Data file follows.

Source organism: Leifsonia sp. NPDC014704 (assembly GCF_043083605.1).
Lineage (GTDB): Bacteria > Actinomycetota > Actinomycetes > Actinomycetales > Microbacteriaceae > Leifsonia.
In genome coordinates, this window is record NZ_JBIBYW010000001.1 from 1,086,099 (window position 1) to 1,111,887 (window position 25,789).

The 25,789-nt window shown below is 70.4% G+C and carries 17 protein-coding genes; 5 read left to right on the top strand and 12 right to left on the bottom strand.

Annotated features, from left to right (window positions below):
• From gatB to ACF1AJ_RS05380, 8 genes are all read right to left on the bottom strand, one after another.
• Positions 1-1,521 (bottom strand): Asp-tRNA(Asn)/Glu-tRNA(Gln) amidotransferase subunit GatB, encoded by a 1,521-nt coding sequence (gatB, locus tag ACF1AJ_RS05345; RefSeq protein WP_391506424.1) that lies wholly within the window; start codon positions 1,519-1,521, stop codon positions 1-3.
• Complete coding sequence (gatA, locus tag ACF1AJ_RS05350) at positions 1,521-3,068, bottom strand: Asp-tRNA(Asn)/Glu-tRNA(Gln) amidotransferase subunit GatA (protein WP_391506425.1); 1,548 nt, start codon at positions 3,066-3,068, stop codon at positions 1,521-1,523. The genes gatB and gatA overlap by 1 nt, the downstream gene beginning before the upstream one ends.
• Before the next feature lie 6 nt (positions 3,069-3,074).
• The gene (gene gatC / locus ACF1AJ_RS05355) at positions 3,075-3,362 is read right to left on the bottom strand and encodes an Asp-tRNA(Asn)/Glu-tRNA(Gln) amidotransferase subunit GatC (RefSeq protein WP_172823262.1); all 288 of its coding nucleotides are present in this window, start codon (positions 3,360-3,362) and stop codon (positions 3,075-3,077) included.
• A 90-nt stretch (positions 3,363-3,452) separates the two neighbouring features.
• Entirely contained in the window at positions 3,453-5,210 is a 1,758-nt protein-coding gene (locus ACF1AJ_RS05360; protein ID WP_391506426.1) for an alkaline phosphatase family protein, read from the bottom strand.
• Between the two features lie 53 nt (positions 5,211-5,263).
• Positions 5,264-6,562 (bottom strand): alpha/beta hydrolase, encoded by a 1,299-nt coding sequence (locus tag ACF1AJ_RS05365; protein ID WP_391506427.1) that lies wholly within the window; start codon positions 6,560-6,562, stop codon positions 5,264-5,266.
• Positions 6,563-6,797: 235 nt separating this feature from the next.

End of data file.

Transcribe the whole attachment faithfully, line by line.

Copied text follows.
Source organism: Leifsonia sp. NPDC014704 (assembly GCF_043083605.1).
Lineage (GTDB): Bacteria > Actinomycetota > Actinomycetes > Actinomycetales > Microbacteriaceae > Leifsonia.
In genome coordinates, this window is record NZ_JBIBYW010000001.1 from 1,086,099 (window position 1) to 1,111,887 (window position 25,789).

The 25,789-nt window shown below is 70.4% G+C and carries 17 protein-coding genes; 5 read left to right on the top strand and 12 right to left on the bottom strand.

Annotated features, from left to right (window positions below):
• From gatB to ACF1AJ_RS05380, 8 genes are all read right to left on the bottom strand, one after another.
• Positions 1-1,521 (bottom strand): Asp-tRNA(Asn)/Glu-tRNA(Gln) amidotransferase subunit GatB, encoded by a 1,521-nt coding sequence (gatB, locus tag ACF1AJ_RS05345; RefSeq protein WP_391506424.1) that lies wholly within the window; start codon positions 1,519-1,521, stop codon positions 1-3.
• Complete coding sequence (gatA, locus tag ACF1AJ_RS05350) at positions 1,521-3,068, bottom strand: Asp-tRNA(Asn)/Glu-tRNA(Gln) amidotransferase subunit GatA (protein WP_391506425.1); 1,548 nt, start codon at positions 3,066-3,068, stop codon at positions 1,521-1,523. The genes gatB and gatA overlap by 1 nt, the downstream gene beginning before the upstream one ends.
• Before the next feature lie 6 nt (positions 3,069-3,074).
• The gene (gene gatC / locus ACF1AJ_RS05355) at positions 3,075-3,362 is read right to left on the bottom strand and encodes an Asp-tRNA(Asn)/Glu-tRNA(Gln) amidotransferase subunit GatC (RefSeq protein WP_172823262.1); all 288 of its coding nucleotides are present in this window, start codon (positions 3,360-3,362) and stop codon (positions 3,075-3,077) included.
• A 90-nt stretch (positions 3,363-3,452) separates the two neighbouring features.
• Entirely contained in the window at positions 3,453-5,210 is a 1,758-nt protein-coding gene (locus ACF1AJ_RS05360; protein ID WP_391506426.1) for an alkaline phosphatase family protein, read from the bottom strand.
• Between the two features lie 53 nt (positions 5,211-5,263).
• Positions 5,264-6,562 (bottom strand): alpha/beta hydrolase, encoded by a 1,299-nt coding sequence (locus tag ACF1AJ_RS05365; protein ID WP_391506427.1) that lies wholly within the window; start codon positions 6,560-6,562, stop codon positions 5,264-5,266.
• Positions 6,563-6,797: 235 nt separating this feature from the next.